What is in this article?:
• Nearly half of the U.S. soybean crop stays in the U.S., but the remainder heads beyond the borders to customers as varied as the nations that cover the globe: pork producers in China, families in India and Japan, school children in Mexico, goat and sheep farmers in Morocco and poultry farmers in Turkey, not to mention fish farmers in Egypt and shrimpers in Ecuador.
Holds even more potential
The checkoff has worked with Ecuadorian shrimp producers to improve soy-based feed for the crustaceans, and with the developing relationship, the country has the potential to use 160,000 metric tons of U.S. soybean meal a year.
Pigs say oui to U.S. soybean meal in the European Union (EU), where poultry and livestock farmers use the product as a protein source for animals of all shapes and sizes. In the last year, member countries imported 3.04 million metric tons or 110 million bushels of U.S. soy, an increase from previous years.
The EU could import even more U.S. soy. Checkoff farmer- leaders have made improving biotech acceptance a priority in the region and have joined with their counterparts from Argentina, Brazil, Paraguay and Uruguay to form the International Soy Growers Alliance (ISGA). This group, which represents 90 percent of the soybeans grown across the globe, regularly meets with European officials to help increase market access.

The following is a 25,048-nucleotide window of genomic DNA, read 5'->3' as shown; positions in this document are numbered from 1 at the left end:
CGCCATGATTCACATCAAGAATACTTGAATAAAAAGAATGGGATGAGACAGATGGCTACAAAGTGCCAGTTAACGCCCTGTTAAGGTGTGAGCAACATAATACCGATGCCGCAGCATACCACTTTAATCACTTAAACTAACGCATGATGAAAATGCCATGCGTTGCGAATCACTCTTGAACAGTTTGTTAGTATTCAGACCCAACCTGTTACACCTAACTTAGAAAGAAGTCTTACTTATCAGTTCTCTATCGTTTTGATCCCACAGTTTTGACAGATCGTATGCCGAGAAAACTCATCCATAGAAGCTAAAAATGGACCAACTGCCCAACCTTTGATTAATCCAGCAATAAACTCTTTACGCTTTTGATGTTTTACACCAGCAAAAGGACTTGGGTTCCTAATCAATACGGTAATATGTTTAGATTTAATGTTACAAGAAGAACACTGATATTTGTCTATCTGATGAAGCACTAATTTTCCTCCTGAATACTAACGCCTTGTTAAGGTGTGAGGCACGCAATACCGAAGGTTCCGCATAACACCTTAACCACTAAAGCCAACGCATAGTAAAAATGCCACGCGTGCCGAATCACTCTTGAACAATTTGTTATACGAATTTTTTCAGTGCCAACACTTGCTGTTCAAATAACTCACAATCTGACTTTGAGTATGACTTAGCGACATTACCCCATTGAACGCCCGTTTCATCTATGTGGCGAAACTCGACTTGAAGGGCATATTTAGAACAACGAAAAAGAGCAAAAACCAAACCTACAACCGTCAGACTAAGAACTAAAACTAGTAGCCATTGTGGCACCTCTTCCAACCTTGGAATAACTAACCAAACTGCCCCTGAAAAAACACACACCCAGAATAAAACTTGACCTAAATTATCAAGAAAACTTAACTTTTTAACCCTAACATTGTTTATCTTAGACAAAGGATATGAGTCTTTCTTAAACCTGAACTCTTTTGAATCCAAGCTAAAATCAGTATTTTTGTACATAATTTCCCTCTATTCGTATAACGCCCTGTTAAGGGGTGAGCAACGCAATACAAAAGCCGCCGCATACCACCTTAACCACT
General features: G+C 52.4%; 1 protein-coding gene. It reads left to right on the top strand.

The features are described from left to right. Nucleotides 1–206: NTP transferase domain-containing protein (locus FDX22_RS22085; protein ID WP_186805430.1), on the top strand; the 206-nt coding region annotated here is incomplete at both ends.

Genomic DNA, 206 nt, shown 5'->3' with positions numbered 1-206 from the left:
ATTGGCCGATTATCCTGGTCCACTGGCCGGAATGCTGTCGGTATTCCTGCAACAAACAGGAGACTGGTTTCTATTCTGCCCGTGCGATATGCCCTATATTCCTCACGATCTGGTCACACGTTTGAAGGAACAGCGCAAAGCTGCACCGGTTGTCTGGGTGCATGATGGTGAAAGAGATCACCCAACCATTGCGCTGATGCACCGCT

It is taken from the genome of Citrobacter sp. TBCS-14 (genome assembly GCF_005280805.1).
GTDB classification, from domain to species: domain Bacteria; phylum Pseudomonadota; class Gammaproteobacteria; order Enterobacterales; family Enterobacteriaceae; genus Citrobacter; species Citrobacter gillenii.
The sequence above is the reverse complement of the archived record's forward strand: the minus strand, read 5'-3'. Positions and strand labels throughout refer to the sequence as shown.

Thanks to checkoff efforts coupled with a smaller than expected South American harvest, whole U.S. soybean exports to the EU have grown 179 percent in the last year.
Turkey’s animal agriculture is growing, growing, growing, like many other countries. Agricultural products account for 14 percent of Turkey’s total exports, including 1.6 million tons of broiler meat, and the country imports U.S. soy to use as feedstock for its 800 million broilers.
In the last marketing year, Turkey imported about 22 million bushels of whole U.S. soybeans. If soybean meal is counted as well, the figure reaches 32.8-million-bushel equivalents.
Turkey, which is nestled between Europe and Asia, also serves as a shipping point for U.S. soy products to markets in the region that the American soy industry doesn’t have the infrastructure to reach, including many parts of the former Soviet Union.
See more at http://www.unitedsoybean.org/.